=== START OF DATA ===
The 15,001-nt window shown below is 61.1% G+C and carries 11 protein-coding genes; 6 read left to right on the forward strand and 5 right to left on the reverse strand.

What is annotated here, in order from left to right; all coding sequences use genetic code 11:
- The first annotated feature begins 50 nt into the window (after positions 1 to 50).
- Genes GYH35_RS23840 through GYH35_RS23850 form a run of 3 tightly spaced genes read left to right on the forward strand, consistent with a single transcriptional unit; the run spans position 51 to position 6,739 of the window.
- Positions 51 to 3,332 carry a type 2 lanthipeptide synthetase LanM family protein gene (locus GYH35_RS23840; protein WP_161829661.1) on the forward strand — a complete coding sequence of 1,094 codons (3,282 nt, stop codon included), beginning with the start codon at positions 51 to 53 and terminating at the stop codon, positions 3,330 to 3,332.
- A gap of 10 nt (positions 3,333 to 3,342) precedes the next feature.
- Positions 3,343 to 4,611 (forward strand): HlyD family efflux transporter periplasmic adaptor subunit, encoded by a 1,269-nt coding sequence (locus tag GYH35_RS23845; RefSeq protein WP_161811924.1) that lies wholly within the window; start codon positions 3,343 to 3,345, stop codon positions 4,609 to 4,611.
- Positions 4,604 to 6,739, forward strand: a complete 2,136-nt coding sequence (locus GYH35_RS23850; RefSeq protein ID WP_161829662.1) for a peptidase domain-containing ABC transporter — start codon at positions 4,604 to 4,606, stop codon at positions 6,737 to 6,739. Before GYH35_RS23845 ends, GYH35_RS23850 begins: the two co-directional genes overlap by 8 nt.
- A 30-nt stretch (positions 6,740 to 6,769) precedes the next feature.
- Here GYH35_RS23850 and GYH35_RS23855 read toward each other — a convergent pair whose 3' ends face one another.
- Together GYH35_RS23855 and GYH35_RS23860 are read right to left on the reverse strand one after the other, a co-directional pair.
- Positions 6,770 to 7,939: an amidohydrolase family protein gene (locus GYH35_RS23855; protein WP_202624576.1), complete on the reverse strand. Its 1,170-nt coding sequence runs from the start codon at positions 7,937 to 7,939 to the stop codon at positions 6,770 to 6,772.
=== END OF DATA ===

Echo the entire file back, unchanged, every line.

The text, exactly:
The 15,001-nt window shown below is 61.1% G+C and carries 11 protein-coding genes; 6 read left to right on the forward strand and 5 right to left on the reverse strand.

What is annotated here, in order from left to right; all coding sequences use genetic code 11:
- The first annotated feature begins 50 nt into the window (after positions 1 to 50).
- Genes GYH35_RS23840 through GYH35_RS23850 form a run of 3 tightly spaced genes read left to right on the forward strand, consistent with a single transcriptional unit; the run spans position 51 to position 6,739 of the window.
- Positions 51 to 3,332 carry a type 2 lanthipeptide synthetase LanM family protein gene (locus GYH35_RS23840; protein WP_161829661.1) on the forward strand — a complete coding sequence of 1,094 codons (3,282 nt, stop codon included), beginning with the start codon at positions 51 to 53 and terminating at the stop codon, positions 3,330 to 3,332.
- A gap of 10 nt (positions 3,333 to 3,342) precedes the next feature.
- Positions 3,343 to 4,611 (forward strand): HlyD family efflux transporter periplasmic adaptor subunit, encoded by a 1,269-nt coding sequence (locus tag GYH35_RS23845; RefSeq protein WP_161811924.1) that lies wholly within the window; start codon positions 3,343 to 3,345, stop codon positions 4,609 to 4,611.
- Positions 4,604 to 6,739, forward strand: a complete 2,136-nt coding sequence (locus GYH35_RS23850; RefSeq protein ID WP_161829662.1) for a peptidase domain-containing ABC transporter — start codon at positions 4,604 to 4,606, stop codon at positions 6,737 to 6,739. Before GYH35_RS23845 ends, GYH35_RS23850 begins: the two co-directional genes overlap by 8 nt.
- A 30-nt stretch (positions 6,740 to 6,769) precedes the next feature.
- Here GYH35_RS23850 and GYH35_RS23855 read toward each other — a convergent pair whose 3' ends face one another.
- Together GYH35_RS23855 and GYH35_RS23860 are read right to left on the reverse strand one after the other, a co-directional pair.
- Positions 6,770 to 7,939: an amidohydrolase family protein gene (locus GYH35_RS23855; protein WP_202624576.1), complete on the reverse strand. Its 1,170-nt coding sequence runs from the start codon at positions 7,937 to 7,939 to the stop codon at positions 6,770 to 6,772.